This should not stand. Exclusionary individuals have become the forces of tyranny that science fiction would have us question and rebel against. They might cloak themselves in the language of freedom ("Stop the PC police" "Take back the genre from the left!") but in reality use fear, intimidation, and hatred to achieve their intolerant aims. It is essentially a human story old and new.
As Kameron Hurley notes in a piece in The Atlantic, science fiction and fantasy have "grown dramatically, and last year, work by women and people of color from a diverse range of publishers swept the Nebula Awards in addition to the Hugos." As a response to this evolving cultural phenomenon, "why are so many fringe groups escalating their protests in gaming, in comics, and in the science-fiction community? ... it’s no coincidence that many of the people block voting these awards are the same ones sending death threats to women and people of color, sending SWAT teams to the addresses of critics, and hijacking accounts and identities to try and silence those creating more inclusive stories."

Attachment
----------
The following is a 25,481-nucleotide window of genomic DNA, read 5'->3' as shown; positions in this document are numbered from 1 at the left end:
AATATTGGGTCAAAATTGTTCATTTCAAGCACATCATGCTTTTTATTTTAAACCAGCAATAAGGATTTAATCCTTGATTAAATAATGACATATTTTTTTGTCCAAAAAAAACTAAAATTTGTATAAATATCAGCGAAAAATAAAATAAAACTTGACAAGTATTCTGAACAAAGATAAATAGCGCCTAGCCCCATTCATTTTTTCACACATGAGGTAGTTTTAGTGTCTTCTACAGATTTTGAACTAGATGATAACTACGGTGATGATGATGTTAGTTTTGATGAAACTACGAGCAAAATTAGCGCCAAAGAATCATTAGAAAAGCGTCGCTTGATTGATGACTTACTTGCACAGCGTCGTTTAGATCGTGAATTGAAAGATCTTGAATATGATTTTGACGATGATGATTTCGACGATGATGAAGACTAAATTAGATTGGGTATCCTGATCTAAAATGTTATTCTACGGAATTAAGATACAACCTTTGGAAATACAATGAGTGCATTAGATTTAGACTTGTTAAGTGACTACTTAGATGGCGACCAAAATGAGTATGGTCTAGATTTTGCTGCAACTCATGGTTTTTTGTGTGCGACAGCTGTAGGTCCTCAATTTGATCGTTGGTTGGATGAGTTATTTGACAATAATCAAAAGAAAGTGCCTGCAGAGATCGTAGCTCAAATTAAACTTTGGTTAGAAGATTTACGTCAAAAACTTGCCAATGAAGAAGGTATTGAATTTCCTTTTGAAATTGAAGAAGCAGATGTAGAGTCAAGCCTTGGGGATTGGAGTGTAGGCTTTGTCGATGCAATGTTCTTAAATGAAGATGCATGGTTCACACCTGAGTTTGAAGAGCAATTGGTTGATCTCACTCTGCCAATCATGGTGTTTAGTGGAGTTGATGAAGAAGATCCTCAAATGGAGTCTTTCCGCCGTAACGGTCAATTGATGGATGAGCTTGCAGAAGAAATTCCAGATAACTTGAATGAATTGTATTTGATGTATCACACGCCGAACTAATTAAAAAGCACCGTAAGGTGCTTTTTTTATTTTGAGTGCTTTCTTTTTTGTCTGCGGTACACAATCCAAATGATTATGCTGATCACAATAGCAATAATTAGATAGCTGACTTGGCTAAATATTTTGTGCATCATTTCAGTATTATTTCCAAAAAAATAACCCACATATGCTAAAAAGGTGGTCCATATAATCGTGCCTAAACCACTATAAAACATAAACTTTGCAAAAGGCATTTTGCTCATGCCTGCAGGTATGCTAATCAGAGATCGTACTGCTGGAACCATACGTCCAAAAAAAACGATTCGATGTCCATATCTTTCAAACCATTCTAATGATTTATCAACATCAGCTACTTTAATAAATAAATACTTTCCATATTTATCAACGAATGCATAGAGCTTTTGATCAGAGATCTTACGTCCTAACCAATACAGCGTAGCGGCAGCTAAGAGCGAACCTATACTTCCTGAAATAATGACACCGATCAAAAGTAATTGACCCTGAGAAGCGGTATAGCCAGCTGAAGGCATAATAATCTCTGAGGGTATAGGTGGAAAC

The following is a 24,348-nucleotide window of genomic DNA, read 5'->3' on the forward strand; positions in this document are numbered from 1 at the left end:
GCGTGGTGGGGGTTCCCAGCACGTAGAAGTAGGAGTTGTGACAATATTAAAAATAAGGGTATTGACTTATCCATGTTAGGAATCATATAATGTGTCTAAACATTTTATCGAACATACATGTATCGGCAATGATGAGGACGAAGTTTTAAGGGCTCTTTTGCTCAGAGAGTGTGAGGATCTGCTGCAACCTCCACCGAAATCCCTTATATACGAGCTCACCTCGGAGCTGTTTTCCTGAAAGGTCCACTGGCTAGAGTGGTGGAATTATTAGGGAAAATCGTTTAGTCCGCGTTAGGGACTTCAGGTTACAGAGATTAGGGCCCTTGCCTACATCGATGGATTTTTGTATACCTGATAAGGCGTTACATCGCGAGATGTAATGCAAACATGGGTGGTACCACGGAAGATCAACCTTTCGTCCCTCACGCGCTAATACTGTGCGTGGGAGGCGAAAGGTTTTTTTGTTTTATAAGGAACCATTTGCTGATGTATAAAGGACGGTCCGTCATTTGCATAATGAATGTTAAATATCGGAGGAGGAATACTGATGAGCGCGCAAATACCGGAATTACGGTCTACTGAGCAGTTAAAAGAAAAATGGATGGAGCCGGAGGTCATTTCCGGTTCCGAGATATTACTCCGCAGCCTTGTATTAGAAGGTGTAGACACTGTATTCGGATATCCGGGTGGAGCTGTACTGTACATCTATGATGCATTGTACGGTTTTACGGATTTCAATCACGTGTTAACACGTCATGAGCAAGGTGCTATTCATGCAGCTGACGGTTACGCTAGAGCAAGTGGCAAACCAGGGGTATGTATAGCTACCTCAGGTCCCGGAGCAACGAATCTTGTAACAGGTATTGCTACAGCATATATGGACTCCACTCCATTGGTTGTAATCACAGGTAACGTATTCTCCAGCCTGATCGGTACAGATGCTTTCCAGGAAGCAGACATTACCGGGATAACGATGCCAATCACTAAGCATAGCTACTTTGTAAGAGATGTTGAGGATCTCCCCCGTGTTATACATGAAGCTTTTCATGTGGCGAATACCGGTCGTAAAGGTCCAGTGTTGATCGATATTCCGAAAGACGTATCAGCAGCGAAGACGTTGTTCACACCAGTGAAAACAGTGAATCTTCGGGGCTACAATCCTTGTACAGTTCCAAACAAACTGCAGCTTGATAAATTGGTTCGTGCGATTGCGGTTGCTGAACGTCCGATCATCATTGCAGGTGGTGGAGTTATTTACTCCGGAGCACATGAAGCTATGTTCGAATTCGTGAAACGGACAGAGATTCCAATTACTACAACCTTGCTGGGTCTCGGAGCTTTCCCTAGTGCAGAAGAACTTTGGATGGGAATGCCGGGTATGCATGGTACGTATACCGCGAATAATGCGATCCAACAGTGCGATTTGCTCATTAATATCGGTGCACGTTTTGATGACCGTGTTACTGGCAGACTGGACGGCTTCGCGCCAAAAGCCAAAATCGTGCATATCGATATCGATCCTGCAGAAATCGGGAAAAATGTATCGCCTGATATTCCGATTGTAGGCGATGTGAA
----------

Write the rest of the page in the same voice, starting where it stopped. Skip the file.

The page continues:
"It's only science-fiction," some members of the public might cry. "What's the big deal?" Hurley challenges the reader to ask: "Why should it matter that there was a block vote led in large part by a group whose most vociferous leader wants to disenfranchise entire groups of people?"
"The truth is that our wars of words and narrative matter, especially those that tell us what sorts of possible futures we can build—and groups like Gamergate, Sad Puppies, and Rabid Puppies understand this. The author Ursula K. Le Guin said it best in her National Book Award acceptance speech:
'We live in capitalism. Its power seems inescapable. So did the divine right of kings. Any human power can be resisted and changed by human beings. Resistance and change often begin in art, and very often in our art—the art of words.'In culture today, "much of the stuff you see in film, television, comics, and and children’s cartoons got its start inside the inspired, disruptive halls of science-fiction and fantasy literature." Thus, the literary (and extra-literary) clashes in science fiction are actually a fight for reality, a fight for our society's future.